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    ABSTRACT: Assessing artisanal fishing effort and catches in remote tropical coastal areas is a continuous challenge for fisheries data collection. This is the first spatio-temporal analysis of the large tidal weir (LTW) fishery operating on intertidal sand banks along the world’s longest mangrove coast, north Brazil. Airborne synthetic-aperture radar (SAR) images and aerial photos were integrated with field sampling to investigate catch and discard compositions of seven LTW during the main fishing season. LTW measurements on the SAR images were used to generate estimates on daily catch, wood extraction, and sand accumulation. In a coastal stretch of 67 km, 793 LTW were identified on SAR images from 2004, including 573 active LTW. The number of active LTW in Taperaçú Bay and Caeté Bay had increased from 87 in 1998 to 132 in 2004 (52% increase), and from 92 to 202 (106% increase), respectively. Sixty-five fish species from 24 families were captured in the LTW. Ariidae, Sciaenidae, Haemulidae, and Carangidae accounted for 45, 20, 10, and 7% of the total sampled catch weight of 3441 kg, respectively. The mean daily catch per LTW was 110 kg ± 9 SE. Total discards in outer estuarine LTW were >3 times higher than in inner estuarine LTW. All Aspredinidae, Belonidae, Tetraodontidae, and Trichiuridae, and >75% of Auchenipteridae, Clupeidae, Engraulidae, Ephippidae, Loricariidae, Scombridae, and Soleidae were discarded. The LTW fishery apparently practices balanced harvesting; however, the massive LTW increase suggests fishing effort reduction to moderate levels. Mangrove wood extraction for LTW construction (22 835 m3 or 855 390 trees) and sand accumulation (144 802 m3) likely have only local scale effects, negligible for the overall ecosystem dynamics. The study highlights the potential of SAR images for use in fisheries data collection and management of tropical coasts, emphasizing the need for integration with ground-truthing field studies.
    ICES Journal of Marine Science 11/2014; · 2.28 Impact Factor
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    ABSTRACT: In pike E. lucius L., evidence on maternal effect on reproductive output is mixed. We studied whether older and larger pike females produce eggs and larvae of higher quality (weight, starvation resistance) in three forest lakes in southern Finland. Later, the study lakes were subjected to intensive experimental pike fishing, which we assumed would increase resource availability and lead to higher maternal investment (larger egg size). Length of female pike was positively correlated with the dry weight of eggs and larvae but this relation was dependent on female age. In old females, the effect of female length on egg weight was lower or even negative. Survival analysis showed a positive effect of female length on larval survival time indicating that larvae from larger females are less vulnerable to starvation during the early stage of life. After the intensive pike fishing, the positive effect of female length on egg weight was stronger in all age classes probably due to the released resources. Based on the high quality and amount of reproductive products in large (but not very old) females, they are important for the reproduction of pike populations. This should be considered in fisheries management.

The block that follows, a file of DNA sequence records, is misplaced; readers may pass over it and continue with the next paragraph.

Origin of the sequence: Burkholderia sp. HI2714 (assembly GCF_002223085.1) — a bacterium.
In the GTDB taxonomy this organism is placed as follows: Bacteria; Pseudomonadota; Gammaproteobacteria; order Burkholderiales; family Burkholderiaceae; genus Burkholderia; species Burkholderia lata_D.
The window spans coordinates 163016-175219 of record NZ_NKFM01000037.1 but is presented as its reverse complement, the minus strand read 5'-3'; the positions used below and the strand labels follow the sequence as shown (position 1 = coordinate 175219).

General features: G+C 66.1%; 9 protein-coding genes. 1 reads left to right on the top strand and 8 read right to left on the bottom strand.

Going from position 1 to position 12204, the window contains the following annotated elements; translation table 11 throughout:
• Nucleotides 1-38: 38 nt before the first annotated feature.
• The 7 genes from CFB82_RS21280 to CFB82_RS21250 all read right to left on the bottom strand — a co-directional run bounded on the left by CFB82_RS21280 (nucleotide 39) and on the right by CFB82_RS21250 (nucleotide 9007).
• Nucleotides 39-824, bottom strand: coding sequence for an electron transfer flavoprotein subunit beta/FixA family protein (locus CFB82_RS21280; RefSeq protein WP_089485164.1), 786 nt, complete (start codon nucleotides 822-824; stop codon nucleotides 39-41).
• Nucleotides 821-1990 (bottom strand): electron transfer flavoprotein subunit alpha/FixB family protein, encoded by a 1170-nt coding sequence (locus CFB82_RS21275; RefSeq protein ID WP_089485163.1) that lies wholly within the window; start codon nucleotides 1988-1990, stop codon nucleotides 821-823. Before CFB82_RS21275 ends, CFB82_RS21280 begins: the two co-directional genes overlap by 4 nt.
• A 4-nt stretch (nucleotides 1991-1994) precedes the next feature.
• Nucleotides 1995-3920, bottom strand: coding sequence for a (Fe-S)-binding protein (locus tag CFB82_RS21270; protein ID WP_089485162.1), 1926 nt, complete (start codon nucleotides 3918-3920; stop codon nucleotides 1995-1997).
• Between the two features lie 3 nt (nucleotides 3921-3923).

Hydrobiologia 11/2013; · 1.99 Impact Factor
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    ABSTRACT: The relationship between fish market price and body size has not been explored much in fisheries science. Here, the mean market prices and fish body size were collected in order to examine the hypothesis that large fish, both among- and within-species, are being selectively targeted by fisheries because they may yield greater profit. Trophic levels, vulnerability to fishing and global landings were also collected because these variables may also be related to the market fish price. These relationships were examined using generalized additive models (GAM), which showed that, among species, fish market price was positively dependent on maximum total length (P = 0.0024) and negatively on landings (P = 0.0006), whereas it was independent of trophic level (P > 0.05) and vulnerability to fishing (P > 0.05). When the fish price vs. size relationship was tested within-species, large individuals were consistently attaining higher market prices compared to their medium and small-sized counterparts. We conclude that the selective removal of the larger fish, which is driven by their market price and to a lesser extent by their availability, may contribute to their overfishing.
    Peer J. 10/2014;

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Jun 2, 2014